Daily Bread for 12.2.22: (Hey, Whitewater) Here’s How to Bringing Order to Chattering Chaos

Good morning.

Friday in Whitewater will see a mix of clouds and sunshine with a high of 49. Sunrise is 7:07 AM and sunset 4:21 PM for 9h 13m 47s of daytime. The moon is a waxing gibbous with with 71.1% of its visible disk illuminated.

Whitewater’s Holiday Parade takes place in the downtown with activities beginning at 4 PM and the parade, itself, beginning at 6 PM

On this day in 1954, the United States Senate votes 65 to 22 to censure Joseph McCarthy for “conduct that tends to bring the Senate into dishonor and disrepute.” 

In places large and small, one often hears grandiose claims about why something good might happen, or excuses about why something bad has happened. Such is the case with Sam Bankman-Fried, whose FTX crypto exchange has collapsed, with billions unaccounted. Against the advice of his lawyers, Bankman-Fried keeps talking and talking and talking, with excuse after excuse after excuse.

And look, and look, and look — it’s all too easy to be sucked into some smooth-taking hocus pocus about how it wasn’t someone’s fault, was gonna be great if only everyone else believed, etc. 

How advantageous it is to read Matt Levine’s reasoned assessment of these excuses about the FTX collapse. In his newsletter from 12.1.22, Levine brings order to Bankman-Fried’s mendacious chaos:

It is good, for journalists, to ask Sam Bankman-Fried where all the money went, but he is not going to tell you. The possibilities are:

  1. He knows where the money went, and he has huge incentives to lie about it, or

  2. He doesn’t know where the money went, as he sort of keeps saying, and he will just pass along his confusion to you.

There is not some third possibility where you can sit Bankman-Fried down and he will be like “here is a detailed timeline of all the innocent mistakes we made and how much customer money each one vaporized.” If he had those details available to him, he would not have vaporized the money. Or he would have, but the mistakes were not innocent, and he will not describe them accurately. Either way, you will not get a satisfying explanation, from him.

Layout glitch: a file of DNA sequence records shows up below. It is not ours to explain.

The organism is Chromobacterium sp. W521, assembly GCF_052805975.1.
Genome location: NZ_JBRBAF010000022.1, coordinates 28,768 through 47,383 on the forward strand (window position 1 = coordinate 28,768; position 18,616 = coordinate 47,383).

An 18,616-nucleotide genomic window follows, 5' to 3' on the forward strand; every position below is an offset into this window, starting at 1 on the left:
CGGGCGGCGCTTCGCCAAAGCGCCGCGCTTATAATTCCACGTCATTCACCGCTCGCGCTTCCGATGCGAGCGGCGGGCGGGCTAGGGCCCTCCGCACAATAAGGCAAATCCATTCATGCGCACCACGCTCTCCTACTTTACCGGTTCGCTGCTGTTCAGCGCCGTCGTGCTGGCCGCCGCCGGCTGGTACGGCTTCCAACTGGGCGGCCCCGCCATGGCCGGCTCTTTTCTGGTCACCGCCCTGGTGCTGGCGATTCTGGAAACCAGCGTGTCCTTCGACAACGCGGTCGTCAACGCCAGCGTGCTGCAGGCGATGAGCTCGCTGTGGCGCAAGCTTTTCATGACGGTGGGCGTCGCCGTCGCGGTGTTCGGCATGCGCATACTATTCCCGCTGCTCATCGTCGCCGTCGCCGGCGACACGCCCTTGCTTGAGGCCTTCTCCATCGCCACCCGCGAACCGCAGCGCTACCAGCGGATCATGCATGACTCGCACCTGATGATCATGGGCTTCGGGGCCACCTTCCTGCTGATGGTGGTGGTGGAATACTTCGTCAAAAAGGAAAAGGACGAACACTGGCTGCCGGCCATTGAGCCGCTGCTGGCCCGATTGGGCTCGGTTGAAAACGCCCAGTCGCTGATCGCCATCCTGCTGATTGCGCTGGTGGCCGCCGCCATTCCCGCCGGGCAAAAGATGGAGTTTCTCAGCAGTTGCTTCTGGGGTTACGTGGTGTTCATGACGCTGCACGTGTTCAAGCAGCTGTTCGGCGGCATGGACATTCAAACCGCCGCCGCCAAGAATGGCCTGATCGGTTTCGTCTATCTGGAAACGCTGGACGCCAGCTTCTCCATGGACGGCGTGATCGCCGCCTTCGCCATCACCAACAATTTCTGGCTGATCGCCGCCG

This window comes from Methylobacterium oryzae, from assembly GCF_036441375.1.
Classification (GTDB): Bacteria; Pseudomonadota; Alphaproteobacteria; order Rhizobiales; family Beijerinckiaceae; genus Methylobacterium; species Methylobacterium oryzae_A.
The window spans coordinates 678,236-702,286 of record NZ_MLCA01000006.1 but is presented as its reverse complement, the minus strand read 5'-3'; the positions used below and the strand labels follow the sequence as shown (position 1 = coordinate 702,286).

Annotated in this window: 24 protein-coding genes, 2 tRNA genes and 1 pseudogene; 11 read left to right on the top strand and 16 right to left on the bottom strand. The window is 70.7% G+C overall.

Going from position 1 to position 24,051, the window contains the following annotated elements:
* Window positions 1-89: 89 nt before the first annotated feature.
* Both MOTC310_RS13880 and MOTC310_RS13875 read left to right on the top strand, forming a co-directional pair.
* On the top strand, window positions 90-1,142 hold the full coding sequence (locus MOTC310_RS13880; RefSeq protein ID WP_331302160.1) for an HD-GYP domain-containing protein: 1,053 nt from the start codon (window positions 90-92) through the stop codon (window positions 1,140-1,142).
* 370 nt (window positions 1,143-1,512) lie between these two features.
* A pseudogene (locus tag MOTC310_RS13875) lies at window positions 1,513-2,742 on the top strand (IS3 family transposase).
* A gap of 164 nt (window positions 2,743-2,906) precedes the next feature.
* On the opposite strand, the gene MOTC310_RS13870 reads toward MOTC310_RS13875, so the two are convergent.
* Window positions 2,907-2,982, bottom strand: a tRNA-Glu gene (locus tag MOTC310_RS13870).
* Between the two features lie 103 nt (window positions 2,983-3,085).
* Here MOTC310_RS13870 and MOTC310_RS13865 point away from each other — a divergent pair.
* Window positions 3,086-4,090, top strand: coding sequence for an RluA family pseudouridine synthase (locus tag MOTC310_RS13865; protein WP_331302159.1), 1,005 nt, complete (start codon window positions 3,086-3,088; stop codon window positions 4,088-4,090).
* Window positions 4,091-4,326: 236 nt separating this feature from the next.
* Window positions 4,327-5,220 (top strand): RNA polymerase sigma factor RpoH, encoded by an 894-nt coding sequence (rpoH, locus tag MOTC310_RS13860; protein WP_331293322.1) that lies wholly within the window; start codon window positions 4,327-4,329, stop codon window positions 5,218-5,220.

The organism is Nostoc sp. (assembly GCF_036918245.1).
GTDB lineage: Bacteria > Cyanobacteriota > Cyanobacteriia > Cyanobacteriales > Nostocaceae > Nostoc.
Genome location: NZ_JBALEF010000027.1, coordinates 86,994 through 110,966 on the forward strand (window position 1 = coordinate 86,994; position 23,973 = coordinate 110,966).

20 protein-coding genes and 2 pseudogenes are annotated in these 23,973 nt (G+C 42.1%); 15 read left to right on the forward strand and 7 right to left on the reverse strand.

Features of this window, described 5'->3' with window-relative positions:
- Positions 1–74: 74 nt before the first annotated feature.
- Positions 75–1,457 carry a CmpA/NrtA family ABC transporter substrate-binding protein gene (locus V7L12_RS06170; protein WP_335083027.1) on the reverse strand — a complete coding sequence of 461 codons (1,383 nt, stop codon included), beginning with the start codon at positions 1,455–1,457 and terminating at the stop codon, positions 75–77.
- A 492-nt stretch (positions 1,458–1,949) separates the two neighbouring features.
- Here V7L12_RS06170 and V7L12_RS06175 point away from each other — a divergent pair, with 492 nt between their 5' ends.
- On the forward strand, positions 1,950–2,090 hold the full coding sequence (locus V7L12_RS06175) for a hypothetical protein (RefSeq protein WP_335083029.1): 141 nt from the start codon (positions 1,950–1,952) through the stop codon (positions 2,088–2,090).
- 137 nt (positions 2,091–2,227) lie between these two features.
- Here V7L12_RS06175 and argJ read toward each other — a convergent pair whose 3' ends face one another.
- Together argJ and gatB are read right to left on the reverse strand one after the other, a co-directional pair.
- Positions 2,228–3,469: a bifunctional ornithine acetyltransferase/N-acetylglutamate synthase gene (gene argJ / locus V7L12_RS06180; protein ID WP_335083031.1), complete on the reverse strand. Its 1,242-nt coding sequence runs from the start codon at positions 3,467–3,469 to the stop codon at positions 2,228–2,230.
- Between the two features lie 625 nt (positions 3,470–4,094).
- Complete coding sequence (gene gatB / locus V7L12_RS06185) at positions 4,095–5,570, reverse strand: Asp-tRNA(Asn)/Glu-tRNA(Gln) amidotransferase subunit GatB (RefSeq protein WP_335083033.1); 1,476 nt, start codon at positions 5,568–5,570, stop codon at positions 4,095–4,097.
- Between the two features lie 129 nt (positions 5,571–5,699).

The person who will tell you where the money went at Bankman-Fried’s crypto exchange, FTX, and its affiliated trading firm, Alameda Research, is John Ray, six months from now. Ray is the current chief executive officer of FTX, appointed moments before it filed for bankruptcy, and the former bankruptcy wrangler of disasters like Enron. He harrumphed into bankruptcy court last month to be like “this is the biggest mess I’ve ever seen, and I’ve seen Enron,” and if I were him I’d say that constantly to my kids. Ray’s well-paid and frankly very interesting job is to sort it out, and I assume eventually he will. That sorting apparently involves, like, Googling news articles to see what venture capital investments FTX made, because FTX did not itself keep a list of its own investments. That is what we are dealing with here.  

But Ray is methodically piecing together the accounts, not giving interviews, and keeping his complaints to court filings. Meanwhile Bankman-Fried is at loose ends in his Bahamas penthouse and seems to be spending his time calling up journalists and compulsively confessing to … whatever it is he thinks he is confessing to? “I didn’t ever try to commit fraud on anyone,” he told Andrew Ross Sorkin yesterday, but, otherwise.

Levine accurately sees that there are no third possibilities for Bankman-Fried and FTX. Not at all.

(Indeed, in a podcast with Bankman-Fried months ago before the FTX collapse, Levine’s questions to Bankman-Fried made plain that Bankman-Fried’s thinking was akin to someone running a Ponzi scheme. See Odd Lots Podcast and Sam Bankman-Fried Described Yield Farming and Left Matt Levine Stunned.)

There are dodgy schemes far removed from the world of crypto exchanges. Against the chattering confidence men in towns big and small, these packs of media relations types, public relations men, development men, and other smooth-talkers, there are (as Levine shows) analyses that bring reason to bear against unreasonable claims. 

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